9. The Human Rights Commission Act has also opened a route to compensation for victims of torture or illegal detention, but again, the Human Rights Commission cannot directly compensate the victim and can only recommend that the concerned department or ministry take action against the alleged perpetrators. Since the promulgation of this act, there have been only a few torture cases where compensation has been awarded. Some cases have been before the courts for two or three years. In other cases, the courts have found that a medical examination of the victim was not done in time, and consequently, no case has been made. This is a major difficulty, for how can victims under the custody of the police make a medical examination that will incriminate the perpetrators who are holding them in custody? Moreover, the compensation, on those few occasions where is has been awarded, has been very low.

10. SRI LANKA: Similar problems exist in Sri Lanka, which ratified the CAT and enacted a domestic law for its implementation (Act No. 22 of 1994). Despite this, the courts have not successfully prosecuted any torturers under the Act, although the Supreme Court of Sri Lanka and the National Human Rights Commission declared after an inquiry that many people are guilty of committing torture. This lack of legal action against torturers can be explained (but not justified) by the conflicting nature of laws in Sri Lanka. While Sri Lanka’s international obligations under the CAT and the domestic legal protections against torture in the 1994 Act protect its citizens, the Prevention of Terrorism Act (PTA) allows for arbitrary arrest, torture in detention and prolonged detention without trial. Confessions obtained under such detention are admissible in law, although it is commonly known that these confessions are made under duress. Due to prolonged detention, however, it is difficult to get medical proof to this effect.

11. About 240 victims of torture are brought monthly to Sri Lanka’s public health institutions for treatment, according to the Bishop of Mannar. In a statement to Action de Chretiens pour l’Abolition de la Torture (ACAT), Bishop Rayappu Joseph said that careful studies revealed this statistic and made the following statement:
Those not brought to these institutions, I am certain, would be several times this number [240 torture victims per month]. The types of torture resorted to by the national armed forces and prison authorities on Tamil suspects and prisoners in remand are horrible and beyond description. Tamil youths are indiscriminately arrested on the slightest suspicion, kept for months and years without proper inquiry and are subjected to inhuman torture until they accept false accusations made against them. Thousands of Tamils are still languishing in detention centres and prisons.
The Bishop added that the great majority of victims of torture in Sri Lanka’s war zones did not dare to reveal their experiences, even to judicial medical officers, after receiving death threats from the perpetrators.

12. The Human Rights Commission Act was introduced in 1996. Its provisions are adequate for the Commission to investigate violations of fundamental rights, including acts of torture. Any victim can invoke the Commission’s jurisdiction in respect of violations or imminent violations. Unlike other statutes dealing with torture, the Human Rights Commission can, on its own, initiate inquiries into alleged violations of fundamental rights, including freedom from torture. However the Act does not provide an efficient procedure to grant relief to the victim.

13. CHINA: In China torture is also evident despite its ratification of the CAT. There, a combination of long-standing tolerance for the abuse of detainees and suspects, poor police training, inadequate funding of law enforcement and pressure to produce “evidence” to satisfy courts (who are no longer willing to convict on police statements) means police use of torture has reached epidemic levels. Chinese courts, however, routinely ignore defendants’ claims that they have been tortured, even when they can show evidence of abuse in scars on their bodies. Torturers are very rarely prosecuted; and when they are, they are usually dealt with leniently. Certain kinds of torture outside the regular judicial process, such as torture in administrative detention and in non-custodial situations, are committed with complete impunity. China has yet to establish effective mechanisms to receive and investigate complaints of torture, and prosecute and punish perpetrators.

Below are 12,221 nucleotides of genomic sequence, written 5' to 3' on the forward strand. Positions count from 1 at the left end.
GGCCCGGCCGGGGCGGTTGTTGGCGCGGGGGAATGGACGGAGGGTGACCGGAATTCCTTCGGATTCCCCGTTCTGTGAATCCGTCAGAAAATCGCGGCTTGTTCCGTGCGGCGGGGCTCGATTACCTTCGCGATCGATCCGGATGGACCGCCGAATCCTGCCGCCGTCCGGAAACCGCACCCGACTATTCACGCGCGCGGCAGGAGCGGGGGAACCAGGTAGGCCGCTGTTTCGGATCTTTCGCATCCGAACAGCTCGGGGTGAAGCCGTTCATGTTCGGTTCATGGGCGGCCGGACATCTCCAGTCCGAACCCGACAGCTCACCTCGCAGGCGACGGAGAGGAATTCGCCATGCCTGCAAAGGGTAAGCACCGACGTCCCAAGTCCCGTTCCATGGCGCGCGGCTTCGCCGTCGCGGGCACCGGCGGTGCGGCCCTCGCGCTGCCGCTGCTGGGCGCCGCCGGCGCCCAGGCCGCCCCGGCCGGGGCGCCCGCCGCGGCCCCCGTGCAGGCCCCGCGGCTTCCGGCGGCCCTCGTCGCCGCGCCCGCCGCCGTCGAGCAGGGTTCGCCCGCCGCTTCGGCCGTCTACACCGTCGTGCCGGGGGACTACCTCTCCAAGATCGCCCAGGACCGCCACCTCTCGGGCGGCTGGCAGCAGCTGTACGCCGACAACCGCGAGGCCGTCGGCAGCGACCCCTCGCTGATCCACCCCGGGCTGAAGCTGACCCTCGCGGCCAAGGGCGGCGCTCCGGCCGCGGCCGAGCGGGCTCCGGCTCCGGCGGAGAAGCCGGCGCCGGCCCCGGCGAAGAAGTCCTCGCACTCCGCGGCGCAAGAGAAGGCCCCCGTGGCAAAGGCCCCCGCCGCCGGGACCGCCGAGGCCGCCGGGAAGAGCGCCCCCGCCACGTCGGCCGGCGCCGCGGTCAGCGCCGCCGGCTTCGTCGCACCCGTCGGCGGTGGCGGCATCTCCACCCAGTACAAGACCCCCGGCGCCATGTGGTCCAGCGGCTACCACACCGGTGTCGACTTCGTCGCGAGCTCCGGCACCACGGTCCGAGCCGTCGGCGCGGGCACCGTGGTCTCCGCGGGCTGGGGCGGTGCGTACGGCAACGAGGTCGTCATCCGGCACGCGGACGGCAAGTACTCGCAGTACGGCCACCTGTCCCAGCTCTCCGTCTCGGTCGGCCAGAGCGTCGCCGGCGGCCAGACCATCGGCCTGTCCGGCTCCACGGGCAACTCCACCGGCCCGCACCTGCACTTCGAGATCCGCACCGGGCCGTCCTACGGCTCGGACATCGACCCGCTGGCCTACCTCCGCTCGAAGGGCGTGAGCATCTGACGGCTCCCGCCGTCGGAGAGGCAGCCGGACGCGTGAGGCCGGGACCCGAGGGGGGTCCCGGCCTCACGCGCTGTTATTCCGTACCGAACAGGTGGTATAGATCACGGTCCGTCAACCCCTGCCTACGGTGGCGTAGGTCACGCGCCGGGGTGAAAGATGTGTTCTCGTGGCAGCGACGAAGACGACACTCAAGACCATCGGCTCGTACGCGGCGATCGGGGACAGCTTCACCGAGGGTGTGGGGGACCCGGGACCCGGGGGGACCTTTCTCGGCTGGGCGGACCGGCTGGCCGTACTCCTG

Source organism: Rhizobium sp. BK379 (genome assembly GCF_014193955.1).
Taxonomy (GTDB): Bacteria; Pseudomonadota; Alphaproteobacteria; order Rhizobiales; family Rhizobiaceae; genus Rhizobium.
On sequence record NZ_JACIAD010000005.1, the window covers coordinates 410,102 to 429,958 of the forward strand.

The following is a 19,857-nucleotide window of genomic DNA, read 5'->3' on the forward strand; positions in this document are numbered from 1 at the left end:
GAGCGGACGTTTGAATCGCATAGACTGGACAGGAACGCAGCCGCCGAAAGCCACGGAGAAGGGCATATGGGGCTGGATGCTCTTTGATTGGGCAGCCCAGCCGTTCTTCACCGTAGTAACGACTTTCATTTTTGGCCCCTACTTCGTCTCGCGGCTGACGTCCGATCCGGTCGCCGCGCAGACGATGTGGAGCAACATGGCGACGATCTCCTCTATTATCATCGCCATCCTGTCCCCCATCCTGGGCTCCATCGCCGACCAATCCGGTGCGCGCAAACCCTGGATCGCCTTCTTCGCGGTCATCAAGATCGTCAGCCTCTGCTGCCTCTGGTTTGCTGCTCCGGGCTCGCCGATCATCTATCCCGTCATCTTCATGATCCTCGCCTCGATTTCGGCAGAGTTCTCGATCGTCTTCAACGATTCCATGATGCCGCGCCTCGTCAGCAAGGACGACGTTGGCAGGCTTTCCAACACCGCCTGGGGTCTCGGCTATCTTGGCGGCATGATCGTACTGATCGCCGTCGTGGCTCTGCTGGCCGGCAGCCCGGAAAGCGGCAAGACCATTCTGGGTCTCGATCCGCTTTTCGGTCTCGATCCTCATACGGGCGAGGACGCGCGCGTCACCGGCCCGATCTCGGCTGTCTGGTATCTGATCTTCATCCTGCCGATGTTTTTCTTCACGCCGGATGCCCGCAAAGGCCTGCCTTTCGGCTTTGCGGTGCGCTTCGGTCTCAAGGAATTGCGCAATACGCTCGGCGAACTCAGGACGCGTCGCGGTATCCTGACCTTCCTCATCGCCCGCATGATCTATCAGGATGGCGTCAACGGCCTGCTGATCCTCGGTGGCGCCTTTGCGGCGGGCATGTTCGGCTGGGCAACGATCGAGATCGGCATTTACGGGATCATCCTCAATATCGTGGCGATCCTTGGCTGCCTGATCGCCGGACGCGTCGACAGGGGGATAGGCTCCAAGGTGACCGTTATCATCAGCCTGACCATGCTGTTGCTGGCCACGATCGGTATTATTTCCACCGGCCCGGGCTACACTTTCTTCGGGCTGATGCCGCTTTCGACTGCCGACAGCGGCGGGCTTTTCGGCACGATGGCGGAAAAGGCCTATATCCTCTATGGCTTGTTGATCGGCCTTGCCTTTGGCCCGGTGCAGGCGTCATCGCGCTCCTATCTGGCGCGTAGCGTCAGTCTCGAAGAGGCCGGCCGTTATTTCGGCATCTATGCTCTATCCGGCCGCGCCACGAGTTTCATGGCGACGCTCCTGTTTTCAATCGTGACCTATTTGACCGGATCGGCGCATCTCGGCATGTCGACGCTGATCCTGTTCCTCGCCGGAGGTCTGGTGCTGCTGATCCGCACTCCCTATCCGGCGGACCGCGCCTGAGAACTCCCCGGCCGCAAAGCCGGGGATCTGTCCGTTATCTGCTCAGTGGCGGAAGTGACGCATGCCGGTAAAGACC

14. MYANMAR: In contrast to the above, Myanmar has not ratified any international covenants that would offer protection against torture, nor has it domestic laws to do likewise. Ample evidence collected by independent agencies working from outside the country indicates that the use of torture in Myanmar is particularly prevalent in military intelligence detention centres and prisons, and in areas of the country subjected to counter-insurgency operations. In the later case, rape and other forms of sexual abuse have been employed systemically as an act of war against populations in remote regions. Regards the former, to date the military government has extended limited cooperation only to the International Committee of the Red Cross for occasional visits to prisons and detention centres. Sadly, the Government of Myanmar remains largely oblivious to international attempts at scrutiny and reform.

15. From this brief overview of torture in the Asian region, it is clear that the implementation of the CAT requires the following state initiatives:

a. Torture must be treated as a criminal offence so that the CAT can be implemented by the prosecutor general (or equivalent), who should bear the legal responsibility for the prosecution of torture cases.

b. An independent investigation unit must be established and given the legal responsibility of investigating these types of crimes. These steps will not address the problem, however, unless those who are convicted of torture are sentenced properly.

c. The victims of this serious criminal act must be amply compensated, with the perpetrator/s paying part of the amount due.

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The Asian Legal Resource Centre (ALRC) works towards the radical rethinking & fundamental redesigning of justice institutions in Asia, to ensure relief and redress for victims of human rights violations, as per Common Article 2 of the International Conventions. Sister organisation to the Asian Human Rights Commission, the ALRC is based in Hong Kong & holds general consultative status with the Economic & Social Council of the United Nations.